The site of Dever State School was originally a military camp called Camp Myles Standish, and it was used as a staging area for troops entering into and returning from the European theater of operations during World War II. It was also used as a detention center for about 3,000 German and 4,000 Italian prisoners of war at the time. Following the war, in an effort to improve the quality of life for the state's mentally disabled, the 1,200 acre campus was developed for use as a state school, with the 1,400 bed hospital of the military camp being the primary reason for this location. The other military buildings were destroyed and the state erected several brick buildings for the new school.
The institution was originally known as the Myles Standish State School, but was renamed as the Paul A. Dever State School in 1959. It consisted of 13 L-shaped dormitory buildings, as well as centrally located kitchens and other mixed use structures. Apparently the school was under funded, which led to a series of lawsuits... much of the facility closed in 1991, and the entire center shut down in 2002.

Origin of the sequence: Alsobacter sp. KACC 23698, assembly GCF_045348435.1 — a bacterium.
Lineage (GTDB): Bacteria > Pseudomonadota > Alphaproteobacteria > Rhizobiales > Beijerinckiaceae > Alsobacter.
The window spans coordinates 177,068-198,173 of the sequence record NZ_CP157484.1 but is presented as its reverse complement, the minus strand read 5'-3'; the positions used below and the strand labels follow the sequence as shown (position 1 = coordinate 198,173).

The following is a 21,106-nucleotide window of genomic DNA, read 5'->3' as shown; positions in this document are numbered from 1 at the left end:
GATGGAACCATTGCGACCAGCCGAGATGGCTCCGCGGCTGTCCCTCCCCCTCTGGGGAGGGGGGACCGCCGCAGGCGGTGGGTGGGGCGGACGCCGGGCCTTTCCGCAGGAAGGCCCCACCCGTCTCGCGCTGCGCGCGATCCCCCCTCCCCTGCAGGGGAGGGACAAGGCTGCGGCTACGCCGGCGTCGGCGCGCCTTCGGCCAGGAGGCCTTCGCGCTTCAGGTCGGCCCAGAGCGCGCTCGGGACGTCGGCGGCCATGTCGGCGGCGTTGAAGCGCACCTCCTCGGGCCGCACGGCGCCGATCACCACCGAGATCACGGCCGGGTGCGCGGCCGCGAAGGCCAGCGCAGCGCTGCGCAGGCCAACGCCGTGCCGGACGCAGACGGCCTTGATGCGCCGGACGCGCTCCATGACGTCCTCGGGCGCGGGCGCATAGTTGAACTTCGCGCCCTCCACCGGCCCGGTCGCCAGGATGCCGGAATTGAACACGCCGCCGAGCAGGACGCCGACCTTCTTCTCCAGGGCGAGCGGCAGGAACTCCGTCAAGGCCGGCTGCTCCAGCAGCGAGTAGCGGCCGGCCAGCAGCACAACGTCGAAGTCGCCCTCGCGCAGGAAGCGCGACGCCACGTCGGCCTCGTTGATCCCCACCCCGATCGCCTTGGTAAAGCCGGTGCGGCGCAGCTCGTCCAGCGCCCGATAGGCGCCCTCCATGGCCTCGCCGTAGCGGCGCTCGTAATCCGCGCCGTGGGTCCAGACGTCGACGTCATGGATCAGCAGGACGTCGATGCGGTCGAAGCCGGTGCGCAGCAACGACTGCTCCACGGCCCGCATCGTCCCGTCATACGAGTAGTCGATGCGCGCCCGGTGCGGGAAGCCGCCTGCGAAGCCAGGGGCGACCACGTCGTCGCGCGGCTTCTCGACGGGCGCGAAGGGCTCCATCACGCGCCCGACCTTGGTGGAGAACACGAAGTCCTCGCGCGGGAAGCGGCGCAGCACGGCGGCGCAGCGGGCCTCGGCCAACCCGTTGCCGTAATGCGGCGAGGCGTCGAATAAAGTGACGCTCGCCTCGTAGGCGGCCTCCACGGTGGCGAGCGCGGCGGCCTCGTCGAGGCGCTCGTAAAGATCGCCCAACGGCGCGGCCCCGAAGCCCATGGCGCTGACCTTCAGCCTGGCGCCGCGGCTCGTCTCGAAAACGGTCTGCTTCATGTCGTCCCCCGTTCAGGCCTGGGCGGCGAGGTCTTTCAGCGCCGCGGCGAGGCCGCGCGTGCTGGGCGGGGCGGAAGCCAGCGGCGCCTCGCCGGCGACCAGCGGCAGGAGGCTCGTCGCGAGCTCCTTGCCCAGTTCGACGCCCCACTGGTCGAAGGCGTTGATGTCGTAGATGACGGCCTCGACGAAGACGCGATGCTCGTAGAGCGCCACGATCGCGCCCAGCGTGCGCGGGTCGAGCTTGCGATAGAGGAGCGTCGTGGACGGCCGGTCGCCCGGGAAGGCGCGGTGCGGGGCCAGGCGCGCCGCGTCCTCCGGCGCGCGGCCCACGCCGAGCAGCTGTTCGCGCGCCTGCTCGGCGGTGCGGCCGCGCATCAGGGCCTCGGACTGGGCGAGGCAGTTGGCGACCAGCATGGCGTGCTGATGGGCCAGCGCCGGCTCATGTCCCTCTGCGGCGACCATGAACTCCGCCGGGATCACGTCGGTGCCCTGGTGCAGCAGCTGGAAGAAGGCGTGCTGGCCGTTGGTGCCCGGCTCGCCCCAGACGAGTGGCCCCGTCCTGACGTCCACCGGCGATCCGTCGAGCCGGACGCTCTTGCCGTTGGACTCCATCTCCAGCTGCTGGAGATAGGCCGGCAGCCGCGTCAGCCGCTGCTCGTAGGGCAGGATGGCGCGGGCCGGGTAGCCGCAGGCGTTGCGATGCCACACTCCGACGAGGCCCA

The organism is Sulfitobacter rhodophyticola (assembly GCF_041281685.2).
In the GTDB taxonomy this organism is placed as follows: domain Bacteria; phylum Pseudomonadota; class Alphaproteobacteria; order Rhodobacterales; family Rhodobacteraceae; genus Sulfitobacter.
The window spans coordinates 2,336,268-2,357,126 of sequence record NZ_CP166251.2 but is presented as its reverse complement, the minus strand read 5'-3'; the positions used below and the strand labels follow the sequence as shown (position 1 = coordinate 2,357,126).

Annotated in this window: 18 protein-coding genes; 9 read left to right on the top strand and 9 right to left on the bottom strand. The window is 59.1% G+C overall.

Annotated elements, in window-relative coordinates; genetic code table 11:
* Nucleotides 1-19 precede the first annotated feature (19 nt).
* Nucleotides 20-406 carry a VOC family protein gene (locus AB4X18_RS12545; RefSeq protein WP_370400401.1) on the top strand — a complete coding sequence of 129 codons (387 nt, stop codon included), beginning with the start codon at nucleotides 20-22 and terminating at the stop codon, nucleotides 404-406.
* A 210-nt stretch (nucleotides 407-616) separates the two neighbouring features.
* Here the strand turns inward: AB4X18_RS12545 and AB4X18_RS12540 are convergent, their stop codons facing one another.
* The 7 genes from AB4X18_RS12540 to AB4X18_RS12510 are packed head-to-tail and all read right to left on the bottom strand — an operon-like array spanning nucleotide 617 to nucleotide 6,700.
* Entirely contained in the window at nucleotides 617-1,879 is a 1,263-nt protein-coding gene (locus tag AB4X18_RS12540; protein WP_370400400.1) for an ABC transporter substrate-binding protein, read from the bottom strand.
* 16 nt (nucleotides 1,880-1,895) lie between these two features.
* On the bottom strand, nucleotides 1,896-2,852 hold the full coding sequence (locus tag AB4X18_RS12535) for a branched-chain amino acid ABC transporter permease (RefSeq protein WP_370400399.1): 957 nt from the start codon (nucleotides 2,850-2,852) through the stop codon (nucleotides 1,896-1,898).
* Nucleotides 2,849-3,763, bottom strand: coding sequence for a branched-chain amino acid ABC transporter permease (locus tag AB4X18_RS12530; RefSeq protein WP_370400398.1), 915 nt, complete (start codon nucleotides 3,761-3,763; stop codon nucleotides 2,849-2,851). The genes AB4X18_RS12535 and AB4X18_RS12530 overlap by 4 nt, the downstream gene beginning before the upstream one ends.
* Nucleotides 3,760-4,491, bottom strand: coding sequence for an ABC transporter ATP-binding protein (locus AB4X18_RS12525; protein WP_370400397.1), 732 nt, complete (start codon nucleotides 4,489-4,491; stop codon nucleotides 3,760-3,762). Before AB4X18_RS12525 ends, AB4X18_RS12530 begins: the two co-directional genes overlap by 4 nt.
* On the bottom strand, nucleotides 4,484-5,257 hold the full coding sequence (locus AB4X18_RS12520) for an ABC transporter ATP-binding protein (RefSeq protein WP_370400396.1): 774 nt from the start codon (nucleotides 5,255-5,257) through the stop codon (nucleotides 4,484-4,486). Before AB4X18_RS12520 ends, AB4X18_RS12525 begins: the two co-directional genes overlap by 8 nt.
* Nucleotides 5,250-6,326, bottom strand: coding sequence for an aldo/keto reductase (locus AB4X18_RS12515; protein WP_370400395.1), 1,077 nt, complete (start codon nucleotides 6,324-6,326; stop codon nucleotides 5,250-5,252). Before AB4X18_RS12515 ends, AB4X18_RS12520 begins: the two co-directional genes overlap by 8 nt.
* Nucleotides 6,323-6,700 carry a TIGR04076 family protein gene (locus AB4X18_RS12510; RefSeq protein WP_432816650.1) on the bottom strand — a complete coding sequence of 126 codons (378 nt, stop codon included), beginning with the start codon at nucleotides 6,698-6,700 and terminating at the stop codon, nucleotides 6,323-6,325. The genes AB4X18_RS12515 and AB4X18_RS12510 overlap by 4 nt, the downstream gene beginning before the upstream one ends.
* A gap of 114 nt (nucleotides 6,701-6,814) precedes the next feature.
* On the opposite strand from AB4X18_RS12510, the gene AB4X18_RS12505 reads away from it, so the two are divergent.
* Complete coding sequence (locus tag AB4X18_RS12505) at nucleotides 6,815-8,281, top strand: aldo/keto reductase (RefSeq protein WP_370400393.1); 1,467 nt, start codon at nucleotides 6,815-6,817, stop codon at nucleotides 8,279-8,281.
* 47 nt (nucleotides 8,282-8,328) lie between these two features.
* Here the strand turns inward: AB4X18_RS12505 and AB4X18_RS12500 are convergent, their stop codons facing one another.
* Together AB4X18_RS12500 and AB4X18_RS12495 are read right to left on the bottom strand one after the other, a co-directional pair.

The buildings have a cold, institutional feel to them, typical of 1950's era architecture, and have a monotonous, "efficient" design... all the dormitories seem to have been built exactly the same.